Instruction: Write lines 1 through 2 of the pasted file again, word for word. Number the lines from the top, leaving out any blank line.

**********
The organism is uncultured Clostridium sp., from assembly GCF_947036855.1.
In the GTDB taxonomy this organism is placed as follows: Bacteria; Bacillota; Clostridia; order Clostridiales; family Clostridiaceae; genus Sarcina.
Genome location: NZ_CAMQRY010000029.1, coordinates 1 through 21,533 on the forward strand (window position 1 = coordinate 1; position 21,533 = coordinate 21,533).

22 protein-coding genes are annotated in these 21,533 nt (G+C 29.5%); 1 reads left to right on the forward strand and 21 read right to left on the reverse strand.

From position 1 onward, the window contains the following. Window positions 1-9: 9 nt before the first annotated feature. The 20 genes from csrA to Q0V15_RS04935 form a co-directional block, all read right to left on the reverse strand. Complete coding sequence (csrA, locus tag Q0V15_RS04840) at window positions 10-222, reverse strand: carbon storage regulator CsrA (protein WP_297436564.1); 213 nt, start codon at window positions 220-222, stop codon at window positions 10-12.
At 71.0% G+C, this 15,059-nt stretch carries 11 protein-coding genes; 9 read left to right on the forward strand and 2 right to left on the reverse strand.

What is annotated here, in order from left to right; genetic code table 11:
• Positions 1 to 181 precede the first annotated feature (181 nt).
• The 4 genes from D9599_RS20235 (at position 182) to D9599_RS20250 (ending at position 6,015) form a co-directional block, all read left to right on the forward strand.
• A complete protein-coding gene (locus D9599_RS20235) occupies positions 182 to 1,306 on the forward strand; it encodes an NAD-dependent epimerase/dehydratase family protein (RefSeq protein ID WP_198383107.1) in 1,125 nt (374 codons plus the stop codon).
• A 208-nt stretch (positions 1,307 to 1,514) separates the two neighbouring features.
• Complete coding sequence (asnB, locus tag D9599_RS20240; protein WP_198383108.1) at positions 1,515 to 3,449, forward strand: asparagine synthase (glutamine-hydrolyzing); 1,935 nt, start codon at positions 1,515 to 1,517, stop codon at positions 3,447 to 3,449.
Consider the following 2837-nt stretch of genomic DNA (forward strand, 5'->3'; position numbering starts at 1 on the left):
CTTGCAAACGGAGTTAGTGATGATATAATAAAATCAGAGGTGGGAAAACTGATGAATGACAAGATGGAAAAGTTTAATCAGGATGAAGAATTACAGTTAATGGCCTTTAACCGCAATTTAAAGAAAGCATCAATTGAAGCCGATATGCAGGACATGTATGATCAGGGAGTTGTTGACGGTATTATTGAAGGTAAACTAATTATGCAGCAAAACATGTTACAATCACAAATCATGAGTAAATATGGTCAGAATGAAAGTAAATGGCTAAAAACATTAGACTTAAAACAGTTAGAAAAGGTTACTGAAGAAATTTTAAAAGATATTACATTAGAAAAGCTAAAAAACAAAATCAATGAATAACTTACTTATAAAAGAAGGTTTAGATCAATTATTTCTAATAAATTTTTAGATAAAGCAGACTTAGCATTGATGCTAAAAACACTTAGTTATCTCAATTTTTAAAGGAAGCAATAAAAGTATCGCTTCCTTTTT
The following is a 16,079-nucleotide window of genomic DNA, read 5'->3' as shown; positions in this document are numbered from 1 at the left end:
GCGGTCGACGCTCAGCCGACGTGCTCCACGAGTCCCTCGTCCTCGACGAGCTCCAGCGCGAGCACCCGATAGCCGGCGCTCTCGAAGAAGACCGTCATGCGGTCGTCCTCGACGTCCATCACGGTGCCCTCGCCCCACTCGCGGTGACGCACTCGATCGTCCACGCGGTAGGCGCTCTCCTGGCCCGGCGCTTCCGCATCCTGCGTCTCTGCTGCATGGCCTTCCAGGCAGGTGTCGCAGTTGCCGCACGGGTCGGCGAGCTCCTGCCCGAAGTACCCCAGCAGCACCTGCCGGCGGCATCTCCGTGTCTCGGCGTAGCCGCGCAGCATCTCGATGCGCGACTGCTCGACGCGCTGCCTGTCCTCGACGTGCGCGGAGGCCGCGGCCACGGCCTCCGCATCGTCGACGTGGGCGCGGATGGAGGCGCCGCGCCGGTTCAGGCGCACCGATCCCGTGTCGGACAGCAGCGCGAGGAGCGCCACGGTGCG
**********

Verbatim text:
The organism is uncultured Clostridium sp., from assembly GCF_947036855.1.
In the GTDB taxonomy this organism is placed as follows: Bacteria; Bacillota; Clostridia; order Clostridiales; family Clostridiaceae; genus Sarcina.